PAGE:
Eyetracking Shows Web Audience Ignores Ads
A newly released eyetracking study by usability guru Jakob Nielsen shows that online banner blindness is worsening. Nielsen says that banner ads (indicated by green outlines in his heat maps below) didn’t even receive light focus from skimmers, scanners and readers—and neither did non-ad content in the same areas.
Nielsen concludes, much to his own dismay, that the best way to get people to look at your ads is to make them look like actual content—much like advertising in magazines and newspapers masquerades as editorial content (gotta look for that tiny little ‘advertisement’ notice at the top). That doesn’t mean, however, a 300×300 AdSense block as the first thing in your blog’s text will trick people into think that it’s content and clicking on it. That’s just annoying. (via)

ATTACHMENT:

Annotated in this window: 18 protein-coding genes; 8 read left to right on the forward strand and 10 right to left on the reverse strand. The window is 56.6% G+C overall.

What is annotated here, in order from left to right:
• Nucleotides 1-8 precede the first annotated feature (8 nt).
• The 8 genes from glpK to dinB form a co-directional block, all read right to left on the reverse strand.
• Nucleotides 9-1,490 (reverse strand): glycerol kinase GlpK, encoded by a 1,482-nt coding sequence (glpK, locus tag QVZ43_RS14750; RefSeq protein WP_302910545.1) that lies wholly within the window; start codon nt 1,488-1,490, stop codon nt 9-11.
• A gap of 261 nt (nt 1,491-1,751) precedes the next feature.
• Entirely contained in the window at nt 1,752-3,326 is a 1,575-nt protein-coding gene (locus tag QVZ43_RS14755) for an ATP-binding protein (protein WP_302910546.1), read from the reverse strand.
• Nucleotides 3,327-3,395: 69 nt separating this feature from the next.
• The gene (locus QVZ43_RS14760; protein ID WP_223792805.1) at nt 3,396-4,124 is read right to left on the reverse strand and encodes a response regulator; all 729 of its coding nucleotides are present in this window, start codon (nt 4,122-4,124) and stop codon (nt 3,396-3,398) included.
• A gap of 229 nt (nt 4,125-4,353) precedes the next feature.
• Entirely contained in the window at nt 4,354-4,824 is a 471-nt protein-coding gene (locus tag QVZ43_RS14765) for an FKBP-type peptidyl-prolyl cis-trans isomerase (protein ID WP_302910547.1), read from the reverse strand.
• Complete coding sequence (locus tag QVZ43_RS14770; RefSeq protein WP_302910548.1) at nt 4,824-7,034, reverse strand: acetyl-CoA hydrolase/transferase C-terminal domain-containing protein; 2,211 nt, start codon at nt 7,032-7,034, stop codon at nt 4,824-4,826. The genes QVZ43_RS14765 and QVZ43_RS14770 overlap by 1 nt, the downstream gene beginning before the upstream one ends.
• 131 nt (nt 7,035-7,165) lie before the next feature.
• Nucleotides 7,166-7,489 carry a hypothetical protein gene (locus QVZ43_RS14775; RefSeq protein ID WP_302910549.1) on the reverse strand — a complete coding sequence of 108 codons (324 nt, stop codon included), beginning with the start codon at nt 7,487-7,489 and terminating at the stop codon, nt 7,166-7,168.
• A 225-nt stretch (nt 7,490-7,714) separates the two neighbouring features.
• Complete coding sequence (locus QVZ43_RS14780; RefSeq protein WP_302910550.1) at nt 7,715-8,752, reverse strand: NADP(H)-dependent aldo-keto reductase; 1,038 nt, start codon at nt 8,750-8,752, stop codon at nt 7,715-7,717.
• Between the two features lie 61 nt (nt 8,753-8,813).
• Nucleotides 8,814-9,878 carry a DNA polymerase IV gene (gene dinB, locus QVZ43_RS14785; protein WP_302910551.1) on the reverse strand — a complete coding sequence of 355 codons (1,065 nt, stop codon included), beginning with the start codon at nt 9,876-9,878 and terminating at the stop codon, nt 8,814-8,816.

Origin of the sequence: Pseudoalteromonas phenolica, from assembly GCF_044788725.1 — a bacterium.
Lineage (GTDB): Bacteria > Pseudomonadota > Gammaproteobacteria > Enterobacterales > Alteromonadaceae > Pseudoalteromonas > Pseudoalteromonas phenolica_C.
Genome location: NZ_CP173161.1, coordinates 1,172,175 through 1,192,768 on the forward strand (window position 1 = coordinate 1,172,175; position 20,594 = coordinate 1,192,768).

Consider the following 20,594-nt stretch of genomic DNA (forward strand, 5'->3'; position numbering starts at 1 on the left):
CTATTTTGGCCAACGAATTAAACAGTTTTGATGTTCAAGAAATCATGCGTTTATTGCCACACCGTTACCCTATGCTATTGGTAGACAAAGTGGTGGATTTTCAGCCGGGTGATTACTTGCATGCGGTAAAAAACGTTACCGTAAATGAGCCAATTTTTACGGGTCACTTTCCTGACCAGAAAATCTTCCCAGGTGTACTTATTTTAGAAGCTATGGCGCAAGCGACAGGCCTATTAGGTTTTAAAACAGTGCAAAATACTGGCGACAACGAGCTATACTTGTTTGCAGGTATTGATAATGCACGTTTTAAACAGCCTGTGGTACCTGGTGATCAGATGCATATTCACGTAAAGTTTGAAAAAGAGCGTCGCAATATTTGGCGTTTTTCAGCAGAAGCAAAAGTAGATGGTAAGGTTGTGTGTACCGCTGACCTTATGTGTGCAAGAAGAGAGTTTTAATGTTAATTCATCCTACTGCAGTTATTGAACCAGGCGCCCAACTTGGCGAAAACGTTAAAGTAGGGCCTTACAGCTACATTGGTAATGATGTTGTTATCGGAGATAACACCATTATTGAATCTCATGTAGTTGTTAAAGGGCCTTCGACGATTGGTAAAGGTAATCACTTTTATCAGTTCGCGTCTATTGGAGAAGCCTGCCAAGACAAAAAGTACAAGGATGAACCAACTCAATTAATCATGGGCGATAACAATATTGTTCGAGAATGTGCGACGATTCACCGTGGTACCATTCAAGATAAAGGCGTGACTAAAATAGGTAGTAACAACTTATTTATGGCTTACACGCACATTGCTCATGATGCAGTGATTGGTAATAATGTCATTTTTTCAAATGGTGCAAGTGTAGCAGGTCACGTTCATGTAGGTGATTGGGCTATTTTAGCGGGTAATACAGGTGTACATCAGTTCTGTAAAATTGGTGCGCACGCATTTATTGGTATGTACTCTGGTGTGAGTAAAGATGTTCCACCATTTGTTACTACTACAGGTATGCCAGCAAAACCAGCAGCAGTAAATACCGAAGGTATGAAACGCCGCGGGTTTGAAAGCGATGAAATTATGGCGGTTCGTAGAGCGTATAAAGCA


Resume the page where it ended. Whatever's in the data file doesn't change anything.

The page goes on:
Another study that was released recently cautions against making advertisements annoying, obnoxious or offensive. As obvious as this sounds, remember that a lot of companies (*cough* ASK *cough*) need this reminder.
And a vivid reminder it is. In the study, commissioned by Streetblimps and conducted by Opinion Research Corp.,
Nearly nine in 10 Americans said they were less likely to buy products that had annoying or offensive ads. Seven in 10 also said they were more likely to remember the ads.
So yes, Ask’s ads may have had us all talking—but according to this survey, they also would have prevented 90% of American adults from purchasing a product associated with them. Even if you didn’t find the Ask commercials offensive, you have to admit that they’re annoying. And 70% would remember the commercial—and the bad taste it left in their mouths. A novel commercial isn’t enough to succeed. (via)
The bottom line: don’t go for the flashy and annoying ads—make them look like content. For your biggest ad purchases, work with webmasters to integrate your ads into their design—use their site’s colors and fonts, tinker with placement, etc. It just might pay off.